"We don't want any butchers on this team," part of it goes. "No T shirts in the dining hall. Don't eat with your elbows on the table and eat quietly. We all eat together, every meal, and I want no cliques. I want you to eat at different tables each meal. There is no excuse for missing a meal unless it comes from me. Not an assistant coach or any other official, but from me. I will be at each meal, and I expect you to be."
Brown also warns his players against drinking, smoking and evil companions. "We intend to have good people," he says, "because that's the kind that win the big ones. If you're a drinker or a chaser you'll weaken the team and we don't want you. We're just here for one thing, to win. If I hear you've been drinking, I'll ask you in front of the squad. If you have, you're through. If you have and deny it, you've branded yourself a liar in front of the team.
"You are to watch your dress, your language and the company you keep. When we're traveling, stay away from that stranger who may want to take you to dinner or talk to you in a hotel lobby. Maybe he isn't a gambler or after information, but stay away from him anyway.
"The rules for training camp and on the road are simple. In your room at 10 and lights out at 10:30. Sometimes the coaches make a bed check. There is an automatic fine of $500 for any player who sneaks out after bed check. That sticks, too. I have had to levy fines in the past and I have never rescinded one for subsequent good behavior or meritorious performance."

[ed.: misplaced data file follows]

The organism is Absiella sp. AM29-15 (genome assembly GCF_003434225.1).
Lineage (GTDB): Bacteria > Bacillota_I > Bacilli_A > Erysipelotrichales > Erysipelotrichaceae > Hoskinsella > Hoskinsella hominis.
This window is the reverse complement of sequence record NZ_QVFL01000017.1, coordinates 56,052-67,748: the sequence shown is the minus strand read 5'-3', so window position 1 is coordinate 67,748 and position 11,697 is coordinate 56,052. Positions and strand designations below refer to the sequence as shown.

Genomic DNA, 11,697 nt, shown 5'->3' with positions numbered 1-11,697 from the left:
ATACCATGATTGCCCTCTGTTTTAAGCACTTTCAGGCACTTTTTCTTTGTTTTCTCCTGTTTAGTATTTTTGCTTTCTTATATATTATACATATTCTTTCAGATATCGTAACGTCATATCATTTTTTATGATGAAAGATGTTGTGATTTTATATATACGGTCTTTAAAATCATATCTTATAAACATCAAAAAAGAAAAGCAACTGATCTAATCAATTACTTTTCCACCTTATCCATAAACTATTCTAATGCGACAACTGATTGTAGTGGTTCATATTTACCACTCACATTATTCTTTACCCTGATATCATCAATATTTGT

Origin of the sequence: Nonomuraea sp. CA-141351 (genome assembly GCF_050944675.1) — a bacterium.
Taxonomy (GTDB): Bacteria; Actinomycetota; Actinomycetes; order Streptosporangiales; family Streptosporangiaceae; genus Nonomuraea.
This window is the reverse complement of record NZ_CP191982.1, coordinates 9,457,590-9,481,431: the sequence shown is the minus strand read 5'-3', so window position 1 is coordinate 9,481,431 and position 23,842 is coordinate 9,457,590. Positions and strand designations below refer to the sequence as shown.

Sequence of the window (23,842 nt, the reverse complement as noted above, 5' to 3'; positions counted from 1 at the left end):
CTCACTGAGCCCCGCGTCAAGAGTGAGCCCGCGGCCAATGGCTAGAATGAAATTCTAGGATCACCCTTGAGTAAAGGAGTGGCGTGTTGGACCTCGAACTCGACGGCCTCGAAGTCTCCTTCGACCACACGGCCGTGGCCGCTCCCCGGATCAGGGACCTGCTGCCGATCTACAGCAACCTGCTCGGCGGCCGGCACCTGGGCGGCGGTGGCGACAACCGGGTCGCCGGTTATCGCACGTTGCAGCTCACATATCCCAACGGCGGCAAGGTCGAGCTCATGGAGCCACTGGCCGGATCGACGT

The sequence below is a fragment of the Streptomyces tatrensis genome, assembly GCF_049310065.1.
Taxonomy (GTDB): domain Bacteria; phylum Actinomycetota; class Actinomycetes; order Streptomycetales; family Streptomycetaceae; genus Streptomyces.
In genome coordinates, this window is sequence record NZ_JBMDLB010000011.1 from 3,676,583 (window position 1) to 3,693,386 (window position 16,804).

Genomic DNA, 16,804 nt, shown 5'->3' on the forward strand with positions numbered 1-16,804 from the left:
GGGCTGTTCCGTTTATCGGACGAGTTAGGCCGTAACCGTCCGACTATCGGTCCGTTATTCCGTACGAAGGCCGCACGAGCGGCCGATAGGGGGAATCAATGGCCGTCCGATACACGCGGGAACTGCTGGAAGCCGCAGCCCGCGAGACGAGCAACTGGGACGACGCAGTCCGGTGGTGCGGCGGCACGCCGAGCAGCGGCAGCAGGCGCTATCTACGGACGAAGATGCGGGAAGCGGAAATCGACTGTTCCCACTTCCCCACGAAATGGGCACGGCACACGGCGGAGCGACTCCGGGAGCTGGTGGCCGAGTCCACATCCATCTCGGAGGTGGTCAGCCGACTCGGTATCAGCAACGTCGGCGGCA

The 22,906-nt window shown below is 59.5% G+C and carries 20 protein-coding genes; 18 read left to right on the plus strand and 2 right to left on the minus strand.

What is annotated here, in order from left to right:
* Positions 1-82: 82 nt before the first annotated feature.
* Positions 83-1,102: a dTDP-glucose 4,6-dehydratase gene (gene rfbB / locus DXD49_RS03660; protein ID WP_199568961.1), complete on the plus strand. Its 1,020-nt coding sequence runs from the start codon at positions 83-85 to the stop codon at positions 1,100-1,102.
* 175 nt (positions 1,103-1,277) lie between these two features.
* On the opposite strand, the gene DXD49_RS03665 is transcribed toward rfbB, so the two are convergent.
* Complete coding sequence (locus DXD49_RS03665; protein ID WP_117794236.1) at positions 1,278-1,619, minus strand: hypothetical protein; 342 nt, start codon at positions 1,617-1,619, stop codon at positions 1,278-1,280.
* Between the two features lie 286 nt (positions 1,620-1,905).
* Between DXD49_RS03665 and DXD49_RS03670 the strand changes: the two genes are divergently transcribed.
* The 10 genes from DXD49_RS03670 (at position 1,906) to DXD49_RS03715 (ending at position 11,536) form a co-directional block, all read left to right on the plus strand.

Brown delivers this speech with deadly seriousness, his blue-gray eyes cold. His own personal habits and table manners are impeccable. He expects the same from his players.
"A few years ago we had a big end," he said after the rehearsal. "I heard he chewed tobacco and spit it on the wall next to his bed. Can you imagine that?"
He peered over his glasses.
"I went to his room," he said. "I told him that I would fine him $500 if he didn't wash down the walls. Then I stood and watched him wash them. Can you imagine living with an animal like that?" The player went on to become All-Pro. Yet there was always, in Brown's mind, a reservation about him.
"If they're sloppy, or drinkers or chasers or whiners, it will show up eventually," he said. "Maybe they can fool us for a little while. Maybe they can even fool themselves. But it will show up eventually, even after they have quit football for good."
Brown is especially unhappy about whiners.